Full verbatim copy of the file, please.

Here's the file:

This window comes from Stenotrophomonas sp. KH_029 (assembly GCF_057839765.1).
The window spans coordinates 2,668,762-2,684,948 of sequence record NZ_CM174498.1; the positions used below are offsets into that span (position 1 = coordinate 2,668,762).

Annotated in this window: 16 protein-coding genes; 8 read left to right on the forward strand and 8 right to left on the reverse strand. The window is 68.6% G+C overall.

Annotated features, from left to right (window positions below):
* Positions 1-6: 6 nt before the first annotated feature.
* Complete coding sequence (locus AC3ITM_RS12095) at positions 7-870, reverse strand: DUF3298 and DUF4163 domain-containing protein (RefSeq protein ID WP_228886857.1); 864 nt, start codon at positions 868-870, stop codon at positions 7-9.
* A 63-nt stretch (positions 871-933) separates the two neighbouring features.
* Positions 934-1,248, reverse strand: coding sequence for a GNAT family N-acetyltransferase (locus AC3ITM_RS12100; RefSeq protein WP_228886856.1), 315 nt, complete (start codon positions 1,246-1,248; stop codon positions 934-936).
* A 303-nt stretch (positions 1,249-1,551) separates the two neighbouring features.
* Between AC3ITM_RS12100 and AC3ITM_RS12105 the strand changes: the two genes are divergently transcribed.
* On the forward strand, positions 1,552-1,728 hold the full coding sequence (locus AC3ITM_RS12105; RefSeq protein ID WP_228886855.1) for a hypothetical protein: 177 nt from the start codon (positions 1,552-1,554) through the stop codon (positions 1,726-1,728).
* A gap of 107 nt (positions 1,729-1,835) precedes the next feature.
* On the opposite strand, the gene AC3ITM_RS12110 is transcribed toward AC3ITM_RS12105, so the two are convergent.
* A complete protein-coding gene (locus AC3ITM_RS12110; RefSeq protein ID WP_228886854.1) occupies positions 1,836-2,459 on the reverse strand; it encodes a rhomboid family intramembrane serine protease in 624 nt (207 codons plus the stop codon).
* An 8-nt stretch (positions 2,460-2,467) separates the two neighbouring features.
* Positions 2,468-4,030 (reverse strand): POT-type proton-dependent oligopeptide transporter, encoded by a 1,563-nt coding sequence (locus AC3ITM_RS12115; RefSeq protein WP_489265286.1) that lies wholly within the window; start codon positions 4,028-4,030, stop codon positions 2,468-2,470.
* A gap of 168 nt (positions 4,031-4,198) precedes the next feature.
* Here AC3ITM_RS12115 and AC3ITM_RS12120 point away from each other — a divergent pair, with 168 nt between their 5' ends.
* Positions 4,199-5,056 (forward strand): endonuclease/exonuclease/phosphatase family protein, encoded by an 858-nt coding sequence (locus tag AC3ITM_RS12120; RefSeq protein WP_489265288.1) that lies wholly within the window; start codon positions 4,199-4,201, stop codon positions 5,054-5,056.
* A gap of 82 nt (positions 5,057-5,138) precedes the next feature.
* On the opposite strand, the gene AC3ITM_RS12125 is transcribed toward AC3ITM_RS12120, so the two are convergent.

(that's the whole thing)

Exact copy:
This window comes from Stenotrophomonas sp. KH_029 (assembly GCF_057839765.1).
The window spans coordinates 2,668,762-2,684,948 of sequence record NZ_CM174498.1; the positions used below are offsets into that span (position 1 = coordinate 2,668,762).

Annotated in this window: 16 protein-coding genes; 8 read left to right on the forward strand and 8 right to left on the reverse strand. The window is 68.6% G+C overall.

Annotated features, from left to right (window positions below):
* Positions 1-6: 6 nt before the first annotated feature.
* Complete coding sequence (locus AC3ITM_RS12095) at positions 7-870, reverse strand: DUF3298 and DUF4163 domain-containing protein (RefSeq protein ID WP_228886857.1); 864 nt, start codon at positions 868-870, stop codon at positions 7-9.
* A 63-nt stretch (positions 871-933) separates the two neighbouring features.
* Positions 934-1,248, reverse strand: coding sequence for a GNAT family N-acetyltransferase (locus AC3ITM_RS12100; RefSeq protein WP_228886856.1), 315 nt, complete (start codon positions 1,246-1,248; stop codon positions 934-936).
* A 303-nt stretch (positions 1,249-1,551) separates the two neighbouring features.
* Between AC3ITM_RS12100 and AC3ITM_RS12105 the strand changes: the two genes are divergently transcribed.
* On the forward strand, positions 1,552-1,728 hold the full coding sequence (locus AC3ITM_RS12105; RefSeq protein ID WP_228886855.1) for a hypothetical protein: 177 nt from the start codon (positions 1,552-1,554) through the stop codon (positions 1,726-1,728).
* A gap of 107 nt (positions 1,729-1,835) precedes the next feature.
* On the opposite strand, the gene AC3ITM_RS12110 is transcribed toward AC3ITM_RS12105, so the two are convergent.
* A complete protein-coding gene (locus AC3ITM_RS12110; RefSeq protein ID WP_228886854.1) occupies positions 1,836-2,459 on the reverse strand; it encodes a rhomboid family intramembrane serine protease in 624 nt (207 codons plus the stop codon).
* An 8-nt stretch (positions 2,460-2,467) separates the two neighbouring features.
* Positions 2,468-4,030 (reverse strand): POT-type proton-dependent oligopeptide transporter, encoded by a 1,563-nt coding sequence (locus AC3ITM_RS12115; RefSeq protein WP_489265286.1) that lies wholly within the window; start codon positions 4,028-4,030, stop codon positions 2,468-2,470.
* A gap of 168 nt (positions 4,031-4,198) precedes the next feature.
* Here AC3ITM_RS12115 and AC3ITM_RS12120 point away from each other — a divergent pair, with 168 nt between their 5' ends.
* Positions 4,199-5,056 (forward strand): endonuclease/exonuclease/phosphatase family protein, encoded by an 858-nt coding sequence (locus tag AC3ITM_RS12120; RefSeq protein WP_489265288.1) that lies wholly within the window; start codon positions 4,199-4,201, stop codon positions 5,054-5,056.
* A gap of 82 nt (positions 5,057-5,138) precedes the next feature.
* On the opposite strand, the gene AC3ITM_RS12125 is transcribed toward AC3ITM_RS12120, so the two are convergent.